And he works as hard - if not harder - than any other professional athlete.
“I don’t think people understand the level of constant work it takes to perform at an elite level,” he said. “When people say they want to work out with me and I tell them we have to do cardio at 6 a.m. and they say it’s not going to happen…you make concessions along the way.”
His workouts - five or six days a week during the offseason, four to six hours a day - are the stuff of local legend.
Martin throws himself on the ground to do pushups, does resistance training on his wheelchair up and down Buckland Avenue and generally punishes himself for extended periods of time.
“He destroys me,” said Gina Navarra, who works out with Martin on occasion. “The things he does amaze me.”
And he’s competitive. Oh, is he ever. Pickup games at LA Fitness take on the gravity as though they are the European Championships. He used to be able to make a small fortune challenging people to games of P.I.G. and H.O.R.S.E., until people wised up to him.
“It’s hard for me to get a game these days,” he says with a wry smile. “I like competing against able-bodies because they come in with this mindset like, ‘There’s no way I’m going to lose this.’”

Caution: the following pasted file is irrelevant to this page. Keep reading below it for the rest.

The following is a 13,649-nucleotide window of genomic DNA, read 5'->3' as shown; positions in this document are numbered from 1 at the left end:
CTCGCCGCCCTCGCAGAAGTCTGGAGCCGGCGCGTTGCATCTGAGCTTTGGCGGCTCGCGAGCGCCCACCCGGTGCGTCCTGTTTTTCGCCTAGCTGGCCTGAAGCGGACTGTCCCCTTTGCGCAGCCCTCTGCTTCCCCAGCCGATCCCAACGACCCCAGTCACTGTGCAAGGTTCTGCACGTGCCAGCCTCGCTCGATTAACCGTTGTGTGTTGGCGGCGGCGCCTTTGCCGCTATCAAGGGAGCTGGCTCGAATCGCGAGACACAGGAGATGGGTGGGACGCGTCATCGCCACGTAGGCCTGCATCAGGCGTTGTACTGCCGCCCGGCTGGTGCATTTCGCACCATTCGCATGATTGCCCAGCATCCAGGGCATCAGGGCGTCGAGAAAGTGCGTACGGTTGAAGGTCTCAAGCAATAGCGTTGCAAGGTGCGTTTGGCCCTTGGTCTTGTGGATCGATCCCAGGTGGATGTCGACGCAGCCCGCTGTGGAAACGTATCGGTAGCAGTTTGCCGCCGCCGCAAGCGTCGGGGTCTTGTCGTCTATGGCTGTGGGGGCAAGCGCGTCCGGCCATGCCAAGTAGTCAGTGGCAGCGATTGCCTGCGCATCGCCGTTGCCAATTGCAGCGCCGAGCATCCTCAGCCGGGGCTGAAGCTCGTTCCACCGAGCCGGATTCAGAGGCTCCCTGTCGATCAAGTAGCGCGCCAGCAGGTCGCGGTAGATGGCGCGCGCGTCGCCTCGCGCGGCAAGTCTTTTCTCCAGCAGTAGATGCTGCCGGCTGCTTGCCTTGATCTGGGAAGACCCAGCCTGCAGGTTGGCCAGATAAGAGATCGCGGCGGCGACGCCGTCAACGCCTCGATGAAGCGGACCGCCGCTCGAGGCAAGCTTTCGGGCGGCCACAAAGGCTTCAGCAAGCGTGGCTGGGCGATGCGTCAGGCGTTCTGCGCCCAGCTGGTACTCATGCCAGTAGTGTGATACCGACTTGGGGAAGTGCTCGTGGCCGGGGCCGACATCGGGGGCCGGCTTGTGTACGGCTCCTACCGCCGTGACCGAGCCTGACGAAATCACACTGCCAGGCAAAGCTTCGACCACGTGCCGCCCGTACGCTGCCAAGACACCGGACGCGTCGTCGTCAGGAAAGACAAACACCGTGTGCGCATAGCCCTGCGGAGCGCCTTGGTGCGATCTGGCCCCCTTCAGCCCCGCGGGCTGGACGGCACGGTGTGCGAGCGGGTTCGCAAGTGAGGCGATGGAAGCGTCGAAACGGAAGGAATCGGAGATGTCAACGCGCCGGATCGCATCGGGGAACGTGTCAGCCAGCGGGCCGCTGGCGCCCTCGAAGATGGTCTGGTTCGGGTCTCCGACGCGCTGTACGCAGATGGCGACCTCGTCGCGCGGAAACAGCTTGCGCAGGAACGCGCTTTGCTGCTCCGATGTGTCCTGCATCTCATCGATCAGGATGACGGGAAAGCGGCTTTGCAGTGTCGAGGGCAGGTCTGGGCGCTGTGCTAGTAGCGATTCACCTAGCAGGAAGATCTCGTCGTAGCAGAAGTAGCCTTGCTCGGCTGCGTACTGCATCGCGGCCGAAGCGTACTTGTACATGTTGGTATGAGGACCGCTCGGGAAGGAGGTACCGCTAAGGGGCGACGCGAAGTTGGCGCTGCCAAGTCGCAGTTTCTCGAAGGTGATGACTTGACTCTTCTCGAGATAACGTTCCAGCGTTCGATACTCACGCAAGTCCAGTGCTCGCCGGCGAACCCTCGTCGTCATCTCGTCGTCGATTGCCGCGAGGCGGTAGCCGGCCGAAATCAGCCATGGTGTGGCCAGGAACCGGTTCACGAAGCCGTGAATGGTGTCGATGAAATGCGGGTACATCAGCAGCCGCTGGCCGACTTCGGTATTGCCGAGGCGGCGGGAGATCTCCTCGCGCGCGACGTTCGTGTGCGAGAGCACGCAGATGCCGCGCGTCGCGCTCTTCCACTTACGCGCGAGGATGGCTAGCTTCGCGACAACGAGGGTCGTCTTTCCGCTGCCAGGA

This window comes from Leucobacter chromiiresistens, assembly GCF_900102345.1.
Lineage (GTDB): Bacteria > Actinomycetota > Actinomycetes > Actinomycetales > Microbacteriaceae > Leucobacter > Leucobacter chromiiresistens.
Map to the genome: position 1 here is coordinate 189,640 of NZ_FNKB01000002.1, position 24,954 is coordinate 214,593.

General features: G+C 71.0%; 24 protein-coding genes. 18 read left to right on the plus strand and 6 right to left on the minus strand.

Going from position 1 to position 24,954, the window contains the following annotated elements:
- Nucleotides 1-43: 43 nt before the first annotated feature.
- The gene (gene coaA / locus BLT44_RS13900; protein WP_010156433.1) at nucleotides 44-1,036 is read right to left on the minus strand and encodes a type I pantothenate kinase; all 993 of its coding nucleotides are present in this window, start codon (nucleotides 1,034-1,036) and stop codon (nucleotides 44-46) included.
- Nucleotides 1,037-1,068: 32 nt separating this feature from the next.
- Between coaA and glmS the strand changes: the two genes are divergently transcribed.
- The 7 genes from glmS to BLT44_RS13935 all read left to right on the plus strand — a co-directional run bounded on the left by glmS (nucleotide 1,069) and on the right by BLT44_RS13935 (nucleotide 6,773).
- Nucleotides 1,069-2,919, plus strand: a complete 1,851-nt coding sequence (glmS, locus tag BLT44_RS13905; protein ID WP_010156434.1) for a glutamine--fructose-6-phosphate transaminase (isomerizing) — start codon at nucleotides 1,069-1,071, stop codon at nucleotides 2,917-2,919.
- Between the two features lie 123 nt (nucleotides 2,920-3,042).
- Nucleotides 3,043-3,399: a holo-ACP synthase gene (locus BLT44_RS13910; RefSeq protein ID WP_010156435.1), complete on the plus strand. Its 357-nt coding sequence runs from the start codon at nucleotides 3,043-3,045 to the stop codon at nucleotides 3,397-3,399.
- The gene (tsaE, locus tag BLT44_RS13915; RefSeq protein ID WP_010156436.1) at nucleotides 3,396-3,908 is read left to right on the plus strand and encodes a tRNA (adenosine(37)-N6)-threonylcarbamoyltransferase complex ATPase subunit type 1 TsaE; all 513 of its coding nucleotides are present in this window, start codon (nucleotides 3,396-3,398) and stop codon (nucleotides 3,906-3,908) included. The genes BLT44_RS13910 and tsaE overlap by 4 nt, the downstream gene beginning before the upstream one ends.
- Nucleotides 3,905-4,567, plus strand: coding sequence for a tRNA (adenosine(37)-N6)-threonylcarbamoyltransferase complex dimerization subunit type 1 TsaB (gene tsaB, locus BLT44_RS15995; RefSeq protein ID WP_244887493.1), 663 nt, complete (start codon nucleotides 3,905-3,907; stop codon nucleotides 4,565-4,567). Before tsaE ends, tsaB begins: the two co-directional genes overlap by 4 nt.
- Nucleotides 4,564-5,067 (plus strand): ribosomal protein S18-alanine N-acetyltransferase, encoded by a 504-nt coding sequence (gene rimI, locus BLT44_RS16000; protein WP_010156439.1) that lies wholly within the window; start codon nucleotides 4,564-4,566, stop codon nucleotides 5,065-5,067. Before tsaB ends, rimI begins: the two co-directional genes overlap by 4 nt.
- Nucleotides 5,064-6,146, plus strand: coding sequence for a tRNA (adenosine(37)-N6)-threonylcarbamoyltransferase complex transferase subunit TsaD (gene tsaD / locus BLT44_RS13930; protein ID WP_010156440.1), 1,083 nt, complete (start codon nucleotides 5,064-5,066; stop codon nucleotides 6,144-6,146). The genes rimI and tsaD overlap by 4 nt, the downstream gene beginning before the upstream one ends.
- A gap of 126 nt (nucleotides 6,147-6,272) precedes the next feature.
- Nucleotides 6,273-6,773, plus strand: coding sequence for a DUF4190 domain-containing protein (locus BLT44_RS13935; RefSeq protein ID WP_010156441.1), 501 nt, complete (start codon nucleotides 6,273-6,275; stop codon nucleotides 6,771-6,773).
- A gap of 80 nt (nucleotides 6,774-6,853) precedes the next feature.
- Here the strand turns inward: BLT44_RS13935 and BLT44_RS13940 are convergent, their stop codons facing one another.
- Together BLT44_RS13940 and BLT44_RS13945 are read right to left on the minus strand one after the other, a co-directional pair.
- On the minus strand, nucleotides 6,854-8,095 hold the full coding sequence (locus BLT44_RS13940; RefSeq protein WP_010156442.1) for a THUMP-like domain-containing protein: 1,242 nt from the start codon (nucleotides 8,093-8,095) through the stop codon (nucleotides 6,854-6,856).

Martin also recognizes that, at age 33, he’s in the back end of his career. With that in mind, he has been focusing more and more on his foundation that includes hosting an annual wheelchair basketball clinic at Nomads Adventure Quest in South Windsor every summer.
“I was content to use my basketball skills to fund my education,” Martin said. “I have 12 brothers and sisters. College gave me a true sense of achievement. The foundation [is designed] to give individuals with disabilities the opportunity to realize the dreams that I once had.”
Martin said that programs directed toward individuals with disabilities were lacking when he was a child.
“I’m not saying that out of a sense of pity,” he said. “I realize how fortunate I am to have accomplished what I have. But I want to open doors for people. The athletes that I respect are the ones who go back and do that.”
Martin said that he doesn’t just want to do a basketball camp. He points out Lance Armstrong - the interview with Martin was done before Armstrong’s recent issues - and what he did on a global level regarding cancer research, funding and education.
Toward that end, Martin also does speaking engagements with high school and college students on things like anti-bullying. Martin said that he was bullied as a child and that his story of perseverance and overcoming resonates with people.
“I’m very, very fortunate,” Martin said. “To have this sort of opportunity is incredible. For people with disabilities, it’s even more rare. I’m tremendously fortunate. That isn’t lost on me. I realize this every day…I feel like I defy paradigms with what I do.”
But before he gives all of his time and energy to his foundation, there’s basketball season to think about. Martin has to report back to his team on Oct. 1, something that he relishes.
“Like I said. I’m playing with house money.”